Featured Research

from universities, journals, and other organizations

Blood Protein Predicts Risk Of Heart Attack

Date:
January 17, 2005
Source:
Journal Of Experimental Medicine
Summary:
High levels of a blood protein called mannose-binding lectin (MBL) are associated with lower risk of heart attack, particularly among diabetics, report Saevardottir and colleagues. They suggest that measuring this protein in the bloodstream may help doctors decide if certain patients should receive additional treatments to decrease their heart attack risk, according to a study in the January 3rd issue of The Journal of Experimental Medicine.

High levels of a blood protein called mannose-binding lectin (MBL) are associated with lower risk of heart attack, particularly among diabetics, report Saevardottir and colleagues. They suggest that measuring this protein in the bloodstream may help doctors decide if certain patients should receive additional treatments to decrease their heart attack risk, according to a study in the January 3rd issue of The Journal of Experimental Medicine.

MBL is a protein that circulates in the blood and binds to invading microbes and prepares them for destruction by immune cells. The level of MBL protein in an individual's circulation is genetically determined and can vary drastically from person to person. Several mutations in the gene that codes for MBL result in lower than average concentrations of circulating MBL.

The authors suggest that MBL may protect against heart attack by binding to and helping clear the oxidized forms of cholesterol that build up in arteries. This type of cholesterol is abundant in diabetic patients, which may explain why high levels of MBL are particularly good news for these individuals.


Story Source:

The above story is based on materials provided by Journal Of Experimental Medicine. Note: Materials may be edited for content and length.


Cite This Page:

Journal Of Experimental Medicine. "Blood Protein Predicts Risk Of Heart Attack." ScienceDaily. ScienceDaily, 17 January 2005. <www.sciencedaily.com/releases/2005/01/050111170836.htm>.
Journal Of Experimental Medicine. (2005, January 17). Blood Protein Predicts Risk Of Heart Attack. ScienceDaily. Retrieved August 2, 2014 from www.sciencedaily.com/releases/2005/01/050111170836.htm
Journal Of Experimental Medicine. "Blood Protein Predicts Risk Of Heart Attack." ScienceDaily. www.sciencedaily.com/releases/2005/01/050111170836.htm (accessed August 2, 2014).

Share This




More Health & Medicine News

Saturday, August 2, 2014

Featured Research

from universities, journals, and other organizations


Featured Videos

from AP, Reuters, AFP, and other news services

Texas Quintuplets Head Home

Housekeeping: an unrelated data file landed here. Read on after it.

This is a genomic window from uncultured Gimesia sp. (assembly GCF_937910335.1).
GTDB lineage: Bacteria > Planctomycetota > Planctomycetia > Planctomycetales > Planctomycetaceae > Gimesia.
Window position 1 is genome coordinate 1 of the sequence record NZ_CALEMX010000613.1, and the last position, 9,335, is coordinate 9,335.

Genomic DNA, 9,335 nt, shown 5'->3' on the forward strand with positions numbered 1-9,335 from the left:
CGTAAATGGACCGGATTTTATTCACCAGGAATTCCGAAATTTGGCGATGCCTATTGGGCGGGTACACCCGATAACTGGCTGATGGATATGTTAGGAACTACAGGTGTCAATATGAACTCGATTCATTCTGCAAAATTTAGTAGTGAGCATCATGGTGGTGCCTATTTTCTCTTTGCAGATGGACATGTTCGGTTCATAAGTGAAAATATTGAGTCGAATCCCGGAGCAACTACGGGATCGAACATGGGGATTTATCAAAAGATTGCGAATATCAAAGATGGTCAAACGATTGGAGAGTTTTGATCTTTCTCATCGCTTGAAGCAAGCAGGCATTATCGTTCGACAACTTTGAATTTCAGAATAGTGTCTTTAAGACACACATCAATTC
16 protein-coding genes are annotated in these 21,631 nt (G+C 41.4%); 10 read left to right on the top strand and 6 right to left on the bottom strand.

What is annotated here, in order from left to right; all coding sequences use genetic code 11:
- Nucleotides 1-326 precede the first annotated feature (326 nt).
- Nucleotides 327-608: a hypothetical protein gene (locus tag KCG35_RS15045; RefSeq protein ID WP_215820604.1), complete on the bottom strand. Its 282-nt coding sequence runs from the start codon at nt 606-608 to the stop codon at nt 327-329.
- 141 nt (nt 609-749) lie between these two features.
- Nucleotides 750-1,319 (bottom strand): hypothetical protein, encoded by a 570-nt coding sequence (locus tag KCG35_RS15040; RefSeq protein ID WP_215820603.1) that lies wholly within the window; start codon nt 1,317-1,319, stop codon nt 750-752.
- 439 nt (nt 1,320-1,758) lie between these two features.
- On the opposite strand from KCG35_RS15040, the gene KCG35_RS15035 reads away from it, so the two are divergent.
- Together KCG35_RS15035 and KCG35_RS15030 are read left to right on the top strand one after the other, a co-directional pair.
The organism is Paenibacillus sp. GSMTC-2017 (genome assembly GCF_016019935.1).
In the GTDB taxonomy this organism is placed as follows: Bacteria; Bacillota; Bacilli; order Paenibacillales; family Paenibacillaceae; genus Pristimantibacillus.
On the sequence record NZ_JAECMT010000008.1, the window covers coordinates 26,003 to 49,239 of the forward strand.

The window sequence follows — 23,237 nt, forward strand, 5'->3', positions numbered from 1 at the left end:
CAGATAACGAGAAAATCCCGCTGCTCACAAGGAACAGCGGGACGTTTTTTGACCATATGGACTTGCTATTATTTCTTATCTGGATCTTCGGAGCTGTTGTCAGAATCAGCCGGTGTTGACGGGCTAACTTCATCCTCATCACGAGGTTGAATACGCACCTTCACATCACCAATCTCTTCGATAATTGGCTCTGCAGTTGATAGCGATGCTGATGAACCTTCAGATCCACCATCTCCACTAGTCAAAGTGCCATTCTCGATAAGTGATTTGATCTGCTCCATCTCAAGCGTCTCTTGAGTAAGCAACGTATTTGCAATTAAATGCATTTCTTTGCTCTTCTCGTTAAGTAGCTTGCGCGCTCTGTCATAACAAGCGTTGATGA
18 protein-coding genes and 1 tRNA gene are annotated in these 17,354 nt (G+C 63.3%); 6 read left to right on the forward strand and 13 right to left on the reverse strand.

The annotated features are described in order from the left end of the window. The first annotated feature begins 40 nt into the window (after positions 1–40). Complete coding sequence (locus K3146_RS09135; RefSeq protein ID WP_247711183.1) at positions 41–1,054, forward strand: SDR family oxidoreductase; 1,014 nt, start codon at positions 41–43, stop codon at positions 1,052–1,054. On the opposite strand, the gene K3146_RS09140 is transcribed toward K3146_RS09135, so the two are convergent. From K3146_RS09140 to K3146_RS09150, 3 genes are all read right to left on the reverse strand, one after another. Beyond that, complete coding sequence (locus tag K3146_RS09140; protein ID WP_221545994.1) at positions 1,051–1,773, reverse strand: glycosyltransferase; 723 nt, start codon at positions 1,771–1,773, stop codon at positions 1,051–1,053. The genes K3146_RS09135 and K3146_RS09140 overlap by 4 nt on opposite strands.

Texas Quintuplets Head Home

Reuters - US Online Video (Aug. 1, 2014) After four months in the hospital, the first quintuplets to be born at Baylor University Medical Center head home. Linda So reports. Video provided by Reuters
Powered by NewsLook.com
Ebola Patient Coming to U.S. for Treatment

Ebola Patient Coming to U.S. for Treatment

Reuters - US Online Video (Aug. 1, 2014) A U.S. aid worker infected with Ebola while working in West Africa will be treated in a high security ward at Emory University in Atlanta. Linda So reports. Video provided by Reuters
Powered by NewsLook.com
Ebola Vaccine Might Be Coming, But Where's It Been?

Ebola Vaccine Might Be Coming, But Where's It Been?

Newsy (Aug. 1, 2014) Health officials are working to fast-track a vaccine — the West-African Ebola outbreak has killed more than 700. But why didn't we already have one? Video provided by Newsy
Powered by NewsLook.com
Study Links Certain Birth Control Pills To Breast Cancer

Study Links Certain Birth Control Pills To Breast Cancer

Newsy (Aug. 1, 2014) Previous studies have made the link between birth control and breast cancer, but the latest makes the link to high-estrogen oral contraceptives. Video provided by Newsy
Powered by NewsLook.com

Search ScienceDaily

Number of stories in archives: 140,361

Find with keyword(s):
Enter a keyword or phrase to search ScienceDaily for related topics and research stories.

Save/Print:
Share:

Breaking News:
from the past week

In Other News

... from NewsDaily.com

Science News

Health News

Environment News

Technology News



Save/Print:
Share:

Free Subscriptions


Get the latest science news with ScienceDaily's free email newsletters, updated daily and weekly. Or view hourly updated newsfeeds in your RSS reader:

Get Social & Mobile


Keep up to date with the latest news from ScienceDaily via social networks and mobile apps:

Have Feedback?


Tell us what you think of ScienceDaily -- we welcome both positive and negative comments. Have any problems using the site? Questions?
Mobile: iPhone Android Web
Follow: Facebook Twitter Google+
Subscribe: RSS Feeds Email Newsletters
Latest Headlines Health & Medicine Mind & Brain Space & Time Matter & Energy Computers & Math Plants & Animals Earth & Climate Fossils & Ruins